En masse, they turn. You see them now, clearly, where before you did not whilst their faces were from you. Too late now to unsee, though your sight is strangely blurred, as you rub fingers across your eyelids. Their tips feel sticky. You see merely red, as the rest fades away. Beyond that there is only the black.

  8. zevonesque says:

    Walking on a Grey Sunday
    A.J. Walker

    “Whoever named Sunday was being optimistic. It always seems to be the greyest day of the week.” Jenni said.

    Her little brother Ryan looked up at the sky. “At least it’s stopped raining.”

    Charlie was off the leash and seemed to be playing a game of his own involving running through each and every puddle.

    “Kids, you’ll be washing the dog when we get back.” Said their mum.

    “We know!” Ryan and Jenni shouted in unison.

    Charlie kept disappearing into the long grass by the roadside and was left to his own devices as the family walked on. Jenni looked back at their mum and dad holding hands behind them as usual.

    “Will we always do these walks do you think?” She said.

    “Of course we will.” Ryan said. “Why wouldn’t we?”

    “Even when we don’t have Charlie?”

    Ryan stopped in his tracks. “Why wouldn’t we have Charlie? We’ll have him forever.”

    Charlie ran up on cue and jumped at Ryan, smothering six shades of mud all over his jeans.

    “See, I think he agrees!”

    Charlie calmed down and then decided to walk with children for a while.

    As they approached the end of Long Lane there was a roar which tore through the afternoon – everyone stopped walking at its sound. The second roar a minute later proved the first and their dad came running along to the children.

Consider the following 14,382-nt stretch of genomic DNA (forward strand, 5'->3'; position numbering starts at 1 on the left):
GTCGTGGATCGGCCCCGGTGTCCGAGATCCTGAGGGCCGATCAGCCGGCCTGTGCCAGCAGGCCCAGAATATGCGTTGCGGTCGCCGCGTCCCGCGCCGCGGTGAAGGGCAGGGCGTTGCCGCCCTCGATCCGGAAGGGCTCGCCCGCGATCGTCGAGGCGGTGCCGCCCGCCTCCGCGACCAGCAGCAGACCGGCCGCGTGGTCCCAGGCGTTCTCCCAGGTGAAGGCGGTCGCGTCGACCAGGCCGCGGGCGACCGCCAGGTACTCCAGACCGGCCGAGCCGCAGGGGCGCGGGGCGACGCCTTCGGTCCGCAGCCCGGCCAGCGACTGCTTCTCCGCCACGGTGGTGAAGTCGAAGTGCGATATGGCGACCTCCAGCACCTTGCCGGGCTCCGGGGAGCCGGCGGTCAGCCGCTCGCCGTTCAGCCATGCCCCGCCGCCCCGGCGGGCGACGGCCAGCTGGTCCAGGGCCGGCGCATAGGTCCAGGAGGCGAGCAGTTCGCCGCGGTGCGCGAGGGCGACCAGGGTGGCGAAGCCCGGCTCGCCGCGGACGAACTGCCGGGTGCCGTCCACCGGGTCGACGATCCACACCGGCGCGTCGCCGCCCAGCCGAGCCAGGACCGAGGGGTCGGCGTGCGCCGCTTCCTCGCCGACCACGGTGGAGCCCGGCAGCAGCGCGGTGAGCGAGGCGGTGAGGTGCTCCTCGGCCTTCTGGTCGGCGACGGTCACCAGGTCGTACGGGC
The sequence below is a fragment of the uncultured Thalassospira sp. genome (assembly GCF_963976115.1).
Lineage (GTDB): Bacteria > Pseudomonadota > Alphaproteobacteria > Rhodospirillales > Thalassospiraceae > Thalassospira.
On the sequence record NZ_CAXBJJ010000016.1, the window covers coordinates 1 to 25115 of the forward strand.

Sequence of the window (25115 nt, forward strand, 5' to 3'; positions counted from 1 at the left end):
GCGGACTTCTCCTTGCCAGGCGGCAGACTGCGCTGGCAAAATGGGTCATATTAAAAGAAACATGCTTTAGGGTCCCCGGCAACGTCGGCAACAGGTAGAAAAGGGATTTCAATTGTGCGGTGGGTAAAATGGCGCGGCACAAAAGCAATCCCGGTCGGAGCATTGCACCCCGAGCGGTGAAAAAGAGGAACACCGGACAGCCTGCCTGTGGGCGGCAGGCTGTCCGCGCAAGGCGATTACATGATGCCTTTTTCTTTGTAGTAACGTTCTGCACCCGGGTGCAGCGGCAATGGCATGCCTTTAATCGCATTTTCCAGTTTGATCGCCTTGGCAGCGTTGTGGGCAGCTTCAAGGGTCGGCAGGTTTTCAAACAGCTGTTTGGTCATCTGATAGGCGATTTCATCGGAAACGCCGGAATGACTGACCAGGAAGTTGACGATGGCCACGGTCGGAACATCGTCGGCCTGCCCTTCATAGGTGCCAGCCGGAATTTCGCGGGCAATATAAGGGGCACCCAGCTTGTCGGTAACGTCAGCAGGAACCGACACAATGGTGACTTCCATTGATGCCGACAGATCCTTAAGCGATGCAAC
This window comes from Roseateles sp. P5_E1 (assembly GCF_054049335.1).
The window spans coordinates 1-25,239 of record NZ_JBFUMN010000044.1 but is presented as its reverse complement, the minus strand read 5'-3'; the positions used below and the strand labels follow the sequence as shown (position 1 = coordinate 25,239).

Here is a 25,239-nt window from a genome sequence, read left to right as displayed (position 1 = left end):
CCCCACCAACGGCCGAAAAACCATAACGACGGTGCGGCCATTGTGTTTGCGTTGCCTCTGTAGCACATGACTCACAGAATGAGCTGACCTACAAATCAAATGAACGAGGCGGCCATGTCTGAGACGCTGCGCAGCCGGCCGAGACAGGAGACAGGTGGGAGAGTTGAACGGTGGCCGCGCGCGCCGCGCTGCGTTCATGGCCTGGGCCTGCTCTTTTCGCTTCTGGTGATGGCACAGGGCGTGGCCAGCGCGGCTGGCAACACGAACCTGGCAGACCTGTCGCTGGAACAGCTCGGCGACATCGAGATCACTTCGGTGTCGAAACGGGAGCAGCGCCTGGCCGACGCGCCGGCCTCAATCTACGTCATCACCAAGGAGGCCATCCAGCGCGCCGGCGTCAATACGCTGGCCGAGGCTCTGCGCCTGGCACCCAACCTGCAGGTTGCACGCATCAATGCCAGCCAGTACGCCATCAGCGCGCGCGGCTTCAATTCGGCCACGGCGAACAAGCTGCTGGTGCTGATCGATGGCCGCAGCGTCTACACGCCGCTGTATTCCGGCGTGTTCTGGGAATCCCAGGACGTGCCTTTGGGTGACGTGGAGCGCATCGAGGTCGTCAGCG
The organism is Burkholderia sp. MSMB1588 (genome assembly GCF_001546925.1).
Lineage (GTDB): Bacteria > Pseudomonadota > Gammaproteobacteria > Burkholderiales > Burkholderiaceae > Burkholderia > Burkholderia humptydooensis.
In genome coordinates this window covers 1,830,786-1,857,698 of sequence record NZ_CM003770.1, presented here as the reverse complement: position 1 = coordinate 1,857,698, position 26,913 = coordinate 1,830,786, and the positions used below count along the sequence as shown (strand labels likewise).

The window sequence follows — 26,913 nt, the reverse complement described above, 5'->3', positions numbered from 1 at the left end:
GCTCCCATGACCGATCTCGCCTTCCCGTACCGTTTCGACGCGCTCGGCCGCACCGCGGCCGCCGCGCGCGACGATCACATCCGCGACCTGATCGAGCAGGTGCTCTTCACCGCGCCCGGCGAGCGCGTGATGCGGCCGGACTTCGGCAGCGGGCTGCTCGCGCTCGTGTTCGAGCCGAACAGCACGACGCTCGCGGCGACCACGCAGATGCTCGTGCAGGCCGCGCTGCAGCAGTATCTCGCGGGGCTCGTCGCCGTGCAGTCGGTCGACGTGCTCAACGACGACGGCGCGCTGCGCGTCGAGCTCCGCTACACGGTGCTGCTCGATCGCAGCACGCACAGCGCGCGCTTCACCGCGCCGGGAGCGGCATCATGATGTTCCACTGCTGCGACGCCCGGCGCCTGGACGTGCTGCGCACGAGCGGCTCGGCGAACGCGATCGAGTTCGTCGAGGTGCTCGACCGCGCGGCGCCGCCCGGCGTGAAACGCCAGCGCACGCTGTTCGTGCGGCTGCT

Charlie started suddenly and ran though an open gate into a field before disappearing into the thick undergrowth.

    Ryan stood on the gate trying to see into the bushes and Jenni jumped on to.

    “Charlie, Charlie!”

    Ryan was almost crying.

    There were noises in the undergrowth, but they couldn’t tell what was going on.

    “Dad, dad! Go and get Charlie!” Jenni pleaded.

    But he was not for moving. He’d heard the lion, and however incongruous it was in the Wiltshire countryside, he knew what it was.

    The family were stood by the gate when suddenly the rangers from the safari park walked out through the field with their guns pointed skyward dragging a young lioness behind them.

    Charlie was racing alongside them panting, his tail swishing madly. He’d enjoying the hunt.

    (360 words)


  9. Rebekah Postupak says:

    Picture Perfect

    “Picture time!” Our mother’s merry voice floated up the stairs, and we all groaned. It was always picture time. Every change of season. Every colorful sunset, every radiant sunrise. Every time a perfect yellow sun rested in a perfect blue summer sky.

    We groaned, but Lily still reached for her hairbrush and Christopher raced for the bathroom to do quick battle with his cowlick. My own thinning hair, normally hidden under a wig, would have to make an appearance too.

    Ready at last, we glued on smiles and tromped downstairs. She stood waiting at the bottom, camera slung over a shoulder, and her eyes keen and bright.

    “Your hair is beautiful, Lily,” said our mother, brushing a finger across my sister’s cheek.

    “Thank you, Mother,” Lily said, her smile widening.

    “Christopher, I see you’ve wrangled that cowlick into place today. Well done!”

    Chris’ shoulders straightened. “Thank you, ma’am.”

    Now our mother’s eyes traveled to me. I drew a breath and waited, but after a long moment she only shook her head, sighed, and motioned us to the door.

    “It’s an outside shot today, kids,” she said, “down by the gate. The trees are in full leaf and couldn’t be more fabulous. Come on!”

    We followed her down the lane to where the grass stretched high and wild.

    “Twirl, children!” cried our mother, flinging her arms out. “Feel the magic stirring in your blood!”